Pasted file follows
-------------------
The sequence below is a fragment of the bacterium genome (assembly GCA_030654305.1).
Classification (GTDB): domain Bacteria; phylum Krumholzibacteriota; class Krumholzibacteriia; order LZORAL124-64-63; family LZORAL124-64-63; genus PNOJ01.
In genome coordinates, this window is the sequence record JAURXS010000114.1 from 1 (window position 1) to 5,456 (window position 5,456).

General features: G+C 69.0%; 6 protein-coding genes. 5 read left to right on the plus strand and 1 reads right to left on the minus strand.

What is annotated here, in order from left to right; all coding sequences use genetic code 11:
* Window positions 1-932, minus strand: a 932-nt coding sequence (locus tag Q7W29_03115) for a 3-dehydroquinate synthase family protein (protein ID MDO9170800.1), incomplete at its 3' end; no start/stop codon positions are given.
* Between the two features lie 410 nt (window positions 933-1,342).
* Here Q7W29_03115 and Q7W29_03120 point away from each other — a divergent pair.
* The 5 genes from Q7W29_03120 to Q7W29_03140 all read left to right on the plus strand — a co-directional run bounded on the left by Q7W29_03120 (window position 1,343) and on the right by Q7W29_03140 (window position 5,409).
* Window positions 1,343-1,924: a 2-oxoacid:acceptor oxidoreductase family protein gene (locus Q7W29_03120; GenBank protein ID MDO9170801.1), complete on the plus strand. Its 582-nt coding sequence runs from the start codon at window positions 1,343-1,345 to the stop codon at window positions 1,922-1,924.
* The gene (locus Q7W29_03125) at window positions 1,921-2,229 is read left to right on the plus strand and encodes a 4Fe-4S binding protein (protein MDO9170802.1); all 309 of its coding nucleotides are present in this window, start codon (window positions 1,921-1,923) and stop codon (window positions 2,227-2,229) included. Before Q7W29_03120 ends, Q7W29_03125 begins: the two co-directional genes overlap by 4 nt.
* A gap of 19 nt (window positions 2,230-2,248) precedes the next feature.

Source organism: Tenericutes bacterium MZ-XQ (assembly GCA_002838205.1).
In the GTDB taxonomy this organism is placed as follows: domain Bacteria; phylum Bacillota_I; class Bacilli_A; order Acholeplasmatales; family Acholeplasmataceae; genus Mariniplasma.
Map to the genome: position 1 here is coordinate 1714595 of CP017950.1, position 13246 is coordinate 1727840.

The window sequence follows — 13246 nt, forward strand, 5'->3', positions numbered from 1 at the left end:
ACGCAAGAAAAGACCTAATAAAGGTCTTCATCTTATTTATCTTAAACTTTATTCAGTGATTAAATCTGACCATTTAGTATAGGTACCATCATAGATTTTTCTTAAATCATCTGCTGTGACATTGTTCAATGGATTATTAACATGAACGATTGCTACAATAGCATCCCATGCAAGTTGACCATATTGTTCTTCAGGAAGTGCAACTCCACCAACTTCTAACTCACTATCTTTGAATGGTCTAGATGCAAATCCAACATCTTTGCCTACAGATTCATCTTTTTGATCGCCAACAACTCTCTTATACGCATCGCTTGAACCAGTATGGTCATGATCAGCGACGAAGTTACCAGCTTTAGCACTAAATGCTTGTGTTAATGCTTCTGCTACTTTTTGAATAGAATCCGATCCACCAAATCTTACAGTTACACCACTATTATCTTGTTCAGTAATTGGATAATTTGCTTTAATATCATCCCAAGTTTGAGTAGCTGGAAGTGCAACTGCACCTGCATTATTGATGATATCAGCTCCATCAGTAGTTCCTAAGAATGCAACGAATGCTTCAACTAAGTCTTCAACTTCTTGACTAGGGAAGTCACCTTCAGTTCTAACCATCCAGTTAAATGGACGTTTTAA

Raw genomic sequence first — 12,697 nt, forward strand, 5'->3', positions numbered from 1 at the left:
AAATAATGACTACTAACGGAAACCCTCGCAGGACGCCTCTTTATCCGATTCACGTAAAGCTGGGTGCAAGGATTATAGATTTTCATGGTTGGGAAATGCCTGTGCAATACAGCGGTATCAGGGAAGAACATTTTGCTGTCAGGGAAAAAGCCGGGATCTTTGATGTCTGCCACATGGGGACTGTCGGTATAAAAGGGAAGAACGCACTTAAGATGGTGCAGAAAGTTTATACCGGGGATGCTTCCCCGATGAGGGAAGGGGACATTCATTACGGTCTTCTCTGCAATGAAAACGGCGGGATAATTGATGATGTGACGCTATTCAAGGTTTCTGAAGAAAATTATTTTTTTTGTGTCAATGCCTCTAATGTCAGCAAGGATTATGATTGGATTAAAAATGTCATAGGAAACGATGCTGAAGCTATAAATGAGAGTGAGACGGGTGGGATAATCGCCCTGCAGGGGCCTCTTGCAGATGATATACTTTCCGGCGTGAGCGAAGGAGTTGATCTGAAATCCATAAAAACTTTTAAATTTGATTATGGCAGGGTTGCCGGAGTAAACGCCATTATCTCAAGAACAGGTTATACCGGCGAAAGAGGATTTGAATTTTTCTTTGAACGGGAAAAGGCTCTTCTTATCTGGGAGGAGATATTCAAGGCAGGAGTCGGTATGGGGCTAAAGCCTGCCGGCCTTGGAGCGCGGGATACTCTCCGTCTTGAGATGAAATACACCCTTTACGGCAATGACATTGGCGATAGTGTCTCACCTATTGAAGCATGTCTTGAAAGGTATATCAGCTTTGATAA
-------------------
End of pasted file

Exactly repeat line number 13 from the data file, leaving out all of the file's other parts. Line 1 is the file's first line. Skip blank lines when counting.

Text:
Source organism: Tenericutes bacterium MZ-XQ (assembly GCA_002838205.1).